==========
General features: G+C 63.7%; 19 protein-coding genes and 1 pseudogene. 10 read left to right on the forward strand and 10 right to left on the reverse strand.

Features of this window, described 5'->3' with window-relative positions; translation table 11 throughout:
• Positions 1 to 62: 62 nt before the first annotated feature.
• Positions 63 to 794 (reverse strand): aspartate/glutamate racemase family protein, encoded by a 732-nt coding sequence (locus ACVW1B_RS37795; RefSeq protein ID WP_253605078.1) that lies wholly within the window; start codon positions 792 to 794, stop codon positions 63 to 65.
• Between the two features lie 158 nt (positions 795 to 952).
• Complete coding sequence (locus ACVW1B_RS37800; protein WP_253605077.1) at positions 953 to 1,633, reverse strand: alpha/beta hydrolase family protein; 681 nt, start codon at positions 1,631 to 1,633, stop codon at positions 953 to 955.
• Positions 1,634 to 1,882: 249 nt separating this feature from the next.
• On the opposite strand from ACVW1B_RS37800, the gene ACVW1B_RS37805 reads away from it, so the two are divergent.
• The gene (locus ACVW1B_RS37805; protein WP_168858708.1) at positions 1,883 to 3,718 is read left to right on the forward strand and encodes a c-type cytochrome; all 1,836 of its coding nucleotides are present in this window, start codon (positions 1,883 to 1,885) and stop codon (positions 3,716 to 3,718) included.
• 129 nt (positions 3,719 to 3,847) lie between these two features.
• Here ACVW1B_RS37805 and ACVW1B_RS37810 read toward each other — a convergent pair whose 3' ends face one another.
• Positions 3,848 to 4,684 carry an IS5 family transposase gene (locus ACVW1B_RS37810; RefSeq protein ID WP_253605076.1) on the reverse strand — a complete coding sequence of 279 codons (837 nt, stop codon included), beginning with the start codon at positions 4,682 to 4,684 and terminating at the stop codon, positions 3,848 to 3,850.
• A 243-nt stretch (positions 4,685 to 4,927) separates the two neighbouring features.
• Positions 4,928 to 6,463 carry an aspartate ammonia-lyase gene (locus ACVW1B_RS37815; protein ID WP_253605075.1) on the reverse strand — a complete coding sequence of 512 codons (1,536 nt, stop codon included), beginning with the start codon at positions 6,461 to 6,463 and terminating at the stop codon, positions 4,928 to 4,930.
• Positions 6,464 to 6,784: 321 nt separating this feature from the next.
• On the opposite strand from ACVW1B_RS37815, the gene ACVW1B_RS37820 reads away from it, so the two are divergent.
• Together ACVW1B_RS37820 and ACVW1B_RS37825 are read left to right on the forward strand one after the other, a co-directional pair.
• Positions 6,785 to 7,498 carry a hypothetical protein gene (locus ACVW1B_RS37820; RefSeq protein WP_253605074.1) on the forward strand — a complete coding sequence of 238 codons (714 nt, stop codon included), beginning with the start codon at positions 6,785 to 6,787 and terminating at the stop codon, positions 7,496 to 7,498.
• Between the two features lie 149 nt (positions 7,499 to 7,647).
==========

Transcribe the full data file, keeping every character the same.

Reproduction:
General features: G+C 63.7%; 19 protein-coding genes and 1 pseudogene. 10 read left to right on the forward strand and 10 right to left on the reverse strand.

Features of this window, described 5'->3' with window-relative positions; translation table 11 throughout:
• Positions 1 to 62: 62 nt before the first annotated feature.
• Positions 63 to 794 (reverse strand): aspartate/glutamate racemase family protein, encoded by a 732-nt coding sequence (locus ACVW1B_RS37795; RefSeq protein ID WP_253605078.1) that lies wholly within the window; start codon positions 792 to 794, stop codon positions 63 to 65.
• Between the two features lie 158 nt (positions 795 to 952).
• Complete coding sequence (locus ACVW1B_RS37800; protein WP_253605077.1) at positions 953 to 1,633, reverse strand: alpha/beta hydrolase family protein; 681 nt, start codon at positions 1,631 to 1,633, stop codon at positions 953 to 955.
• Positions 1,634 to 1,882: 249 nt separating this feature from the next.
• On the opposite strand from ACVW1B_RS37800, the gene ACVW1B_RS37805 reads away from it, so the two are divergent.
• The gene (locus ACVW1B_RS37805; protein WP_168858708.1) at positions 1,883 to 3,718 is read left to right on the forward strand and encodes a c-type cytochrome; all 1,836 of its coding nucleotides are present in this window, start codon (positions 1,883 to 1,885) and stop codon (positions 3,716 to 3,718) included.
• 129 nt (positions 3,719 to 3,847) lie between these two features.
• Here ACVW1B_RS37805 and ACVW1B_RS37810 read toward each other — a convergent pair whose 3' ends face one another.
• Positions 3,848 to 4,684 carry an IS5 family transposase gene (locus ACVW1B_RS37810; RefSeq protein ID WP_253605076.1) on the reverse strand — a complete coding sequence of 279 codons (837 nt, stop codon included), beginning with the start codon at positions 4,682 to 4,684 and terminating at the stop codon, positions 3,848 to 3,850.
• A 243-nt stretch (positions 4,685 to 4,927) separates the two neighbouring features.
• Positions 4,928 to 6,463 carry an aspartate ammonia-lyase gene (locus ACVW1B_RS37815; protein ID WP_253605075.1) on the reverse strand — a complete coding sequence of 512 codons (1,536 nt, stop codon included), beginning with the start codon at positions 6,461 to 6,463 and terminating at the stop codon, positions 4,928 to 4,930.
• Positions 6,464 to 6,784: 321 nt separating this feature from the next.
• On the opposite strand from ACVW1B_RS37815, the gene ACVW1B_RS37820 reads away from it, so the two are divergent.
• Together ACVW1B_RS37820 and ACVW1B_RS37825 are read left to right on the forward strand one after the other, a co-directional pair.
• Positions 6,785 to 7,498 carry a hypothetical protein gene (locus ACVW1B_RS37820; RefSeq protein WP_253605074.1) on the forward strand — a complete coding sequence of 238 codons (714 nt, stop codon included), beginning with the start codon at positions 6,785 to 6,787 and terminating at the stop codon, positions 7,496 to 7,498.
• Between the two features lie 149 nt (positions 7,499 to 7,647).